Get involved: send your pictures, video, news and views by texting CHNEWS to 80360, or email
Man gets suspended sentence for attack on dog walker
8:00am Thursday 31st January 2013 in News
A Skipton man with an “horrendous” record of violence towards innocent people has been given a suspended prison sentence.
Phillip Lee, 27, attacked a man out walking his dog on Christmas Day following an argument with his mother, Skipton magistrates heard.
Lee, who at the time was subject to two court orders for previous assaults, had been thrown out of the family home after a drink fuelled family row, the court was told.
He had been on his way to Rombalds Moor via a ginnel off the Moorview estate where he intended to spend the night, when he came across 63-year-old Barry Simpson, who was walking his dog.
Prosecuting, Caroline Midgley said Lee, who was in front, kept turning around and staring at the older man and then started shouting at him.
There was a verbal altercation and then Lee started throwing punches at Mr Simpson, who ended up on his back with Lee over him punching him in the face.
Mrs Midgley said the older man managed to get away and call the police, and while he was at home giving details, Lee knocked at the door to apologise.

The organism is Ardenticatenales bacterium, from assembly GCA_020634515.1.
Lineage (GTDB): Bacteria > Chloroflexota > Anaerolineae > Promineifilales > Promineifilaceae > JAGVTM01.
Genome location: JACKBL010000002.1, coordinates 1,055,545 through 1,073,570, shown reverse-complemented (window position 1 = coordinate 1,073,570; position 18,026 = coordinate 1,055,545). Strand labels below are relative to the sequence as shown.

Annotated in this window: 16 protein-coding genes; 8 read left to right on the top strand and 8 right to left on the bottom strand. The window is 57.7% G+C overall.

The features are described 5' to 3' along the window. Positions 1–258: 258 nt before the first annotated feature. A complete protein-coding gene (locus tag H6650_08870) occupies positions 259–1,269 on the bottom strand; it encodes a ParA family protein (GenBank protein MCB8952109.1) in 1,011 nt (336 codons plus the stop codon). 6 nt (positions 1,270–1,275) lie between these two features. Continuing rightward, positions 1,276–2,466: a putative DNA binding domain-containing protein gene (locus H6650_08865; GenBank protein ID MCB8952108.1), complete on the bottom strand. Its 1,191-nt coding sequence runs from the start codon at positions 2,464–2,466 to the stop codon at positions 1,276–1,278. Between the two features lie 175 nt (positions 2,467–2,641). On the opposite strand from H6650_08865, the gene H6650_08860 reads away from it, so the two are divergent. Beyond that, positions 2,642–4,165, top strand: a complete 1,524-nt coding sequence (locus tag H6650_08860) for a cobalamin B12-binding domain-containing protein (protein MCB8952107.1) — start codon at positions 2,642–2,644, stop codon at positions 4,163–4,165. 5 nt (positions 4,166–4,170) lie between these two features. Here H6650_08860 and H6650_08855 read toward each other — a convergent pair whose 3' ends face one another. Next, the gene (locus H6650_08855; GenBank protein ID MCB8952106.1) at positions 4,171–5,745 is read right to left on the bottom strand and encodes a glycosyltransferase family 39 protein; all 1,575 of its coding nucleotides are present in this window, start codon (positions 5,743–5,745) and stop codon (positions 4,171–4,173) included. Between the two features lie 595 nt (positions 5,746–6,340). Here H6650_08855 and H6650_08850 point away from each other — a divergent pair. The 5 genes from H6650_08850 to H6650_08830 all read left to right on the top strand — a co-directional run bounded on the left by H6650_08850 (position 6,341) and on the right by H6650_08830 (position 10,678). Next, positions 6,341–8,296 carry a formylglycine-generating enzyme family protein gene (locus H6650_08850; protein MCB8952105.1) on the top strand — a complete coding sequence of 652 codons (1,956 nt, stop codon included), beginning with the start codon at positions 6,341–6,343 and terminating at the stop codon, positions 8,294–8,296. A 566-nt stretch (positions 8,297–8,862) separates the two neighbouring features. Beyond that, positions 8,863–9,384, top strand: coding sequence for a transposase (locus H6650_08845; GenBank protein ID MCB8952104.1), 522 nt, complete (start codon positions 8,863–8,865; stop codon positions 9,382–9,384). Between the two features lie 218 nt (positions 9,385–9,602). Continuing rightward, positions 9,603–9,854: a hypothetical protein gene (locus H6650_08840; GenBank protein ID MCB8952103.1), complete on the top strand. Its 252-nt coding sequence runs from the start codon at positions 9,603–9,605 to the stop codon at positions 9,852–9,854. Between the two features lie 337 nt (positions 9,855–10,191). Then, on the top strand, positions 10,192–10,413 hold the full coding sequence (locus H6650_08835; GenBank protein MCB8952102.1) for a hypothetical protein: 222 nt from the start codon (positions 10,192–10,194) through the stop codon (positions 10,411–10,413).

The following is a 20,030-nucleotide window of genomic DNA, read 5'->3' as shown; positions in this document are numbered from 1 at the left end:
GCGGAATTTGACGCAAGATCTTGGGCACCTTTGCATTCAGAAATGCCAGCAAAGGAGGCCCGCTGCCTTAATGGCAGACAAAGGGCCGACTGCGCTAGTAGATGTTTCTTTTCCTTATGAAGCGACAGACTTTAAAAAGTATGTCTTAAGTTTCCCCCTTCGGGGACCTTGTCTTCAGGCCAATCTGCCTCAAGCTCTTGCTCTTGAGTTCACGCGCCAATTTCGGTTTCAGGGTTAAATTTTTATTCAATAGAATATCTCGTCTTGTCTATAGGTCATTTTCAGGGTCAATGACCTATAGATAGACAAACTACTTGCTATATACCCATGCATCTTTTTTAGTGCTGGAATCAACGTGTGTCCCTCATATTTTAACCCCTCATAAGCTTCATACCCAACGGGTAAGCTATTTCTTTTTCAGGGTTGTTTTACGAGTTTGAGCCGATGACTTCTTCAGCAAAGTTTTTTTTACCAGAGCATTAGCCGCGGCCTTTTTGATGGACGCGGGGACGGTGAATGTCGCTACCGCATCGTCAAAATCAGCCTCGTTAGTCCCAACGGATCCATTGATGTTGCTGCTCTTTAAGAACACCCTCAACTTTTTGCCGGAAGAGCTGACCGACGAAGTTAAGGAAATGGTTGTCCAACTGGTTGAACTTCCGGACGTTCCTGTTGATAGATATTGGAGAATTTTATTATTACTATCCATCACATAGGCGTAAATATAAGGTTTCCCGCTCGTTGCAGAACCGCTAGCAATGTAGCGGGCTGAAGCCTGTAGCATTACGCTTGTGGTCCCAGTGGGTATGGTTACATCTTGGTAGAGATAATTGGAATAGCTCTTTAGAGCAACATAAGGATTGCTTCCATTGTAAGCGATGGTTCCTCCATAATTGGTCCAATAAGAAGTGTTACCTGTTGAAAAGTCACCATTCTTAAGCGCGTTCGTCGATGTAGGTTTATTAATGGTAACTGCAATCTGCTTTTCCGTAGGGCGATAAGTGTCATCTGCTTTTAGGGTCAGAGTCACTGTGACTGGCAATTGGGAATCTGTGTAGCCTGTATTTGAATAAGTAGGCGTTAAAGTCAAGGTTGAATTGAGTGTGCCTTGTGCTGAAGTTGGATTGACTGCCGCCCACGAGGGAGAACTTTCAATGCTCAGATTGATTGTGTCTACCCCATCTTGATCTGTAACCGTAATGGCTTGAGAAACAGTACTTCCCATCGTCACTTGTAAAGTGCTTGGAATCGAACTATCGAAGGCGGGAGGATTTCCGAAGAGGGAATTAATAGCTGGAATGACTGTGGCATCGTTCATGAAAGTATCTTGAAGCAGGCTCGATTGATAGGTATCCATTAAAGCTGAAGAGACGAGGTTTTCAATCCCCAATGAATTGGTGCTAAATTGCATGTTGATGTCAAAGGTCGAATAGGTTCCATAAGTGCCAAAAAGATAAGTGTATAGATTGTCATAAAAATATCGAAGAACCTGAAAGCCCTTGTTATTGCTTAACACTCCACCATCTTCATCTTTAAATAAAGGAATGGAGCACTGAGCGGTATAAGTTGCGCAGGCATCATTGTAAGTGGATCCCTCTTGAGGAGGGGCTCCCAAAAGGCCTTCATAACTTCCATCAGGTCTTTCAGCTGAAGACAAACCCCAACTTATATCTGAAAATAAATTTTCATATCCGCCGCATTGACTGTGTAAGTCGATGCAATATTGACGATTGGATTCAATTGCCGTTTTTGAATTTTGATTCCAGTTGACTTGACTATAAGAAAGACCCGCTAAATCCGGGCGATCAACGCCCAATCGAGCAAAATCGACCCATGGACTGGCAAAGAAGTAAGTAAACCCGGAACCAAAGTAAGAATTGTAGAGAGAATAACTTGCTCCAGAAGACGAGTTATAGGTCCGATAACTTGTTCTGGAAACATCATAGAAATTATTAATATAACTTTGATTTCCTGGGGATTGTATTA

Mr Simpson was taken to hospital where he was treated for cuts to an ear and lower lip and possible cracked ribs.
Lee, who admitted assault by beating, had an “appalling record” over the last two years for violence towards other people, the court was told.
In mitigation, Jane Nield said Lee accepted he was largely to blame for the incident.
She said he had spent Christmas with his family and had returned home with his mother when they had started a serious argument.
“She had asked him to leave and he had set off to Rombalds Moor with the intention to spend the night out camping,” said Mrs Nield.
She said he had become suspicious of Mr Simpson, who he had described as 6ft 2ins tall, and had become increasingly paranoid.
The pair had “locked into” each other, there was a tussle and Lee had walked off.
He had then thought better of it and had returned with the intention of apologising, said Mrs Nield.
Lee, who in December was given a 12-month community order for assaulting his brother, had a serious problem with binge drinking that could last for days, she said.
He was being seen by Craven Organisation for Drugs and Alcohol (CODA) and was prone to suspicious thoughts.
Magistrates told Lee, of Airedale Avenue, that he had an appalling record and that he had been in breach of two orders when he had attacked Mr Simpson.
They revoked his previous orders and sentenced him to four months in prison suspended for 18 months.
He was also given 18 months supervision and ordered to carry out 240 hours unpaid work.
He must pay costs of £85 and compensation to Mr Simpson of £100.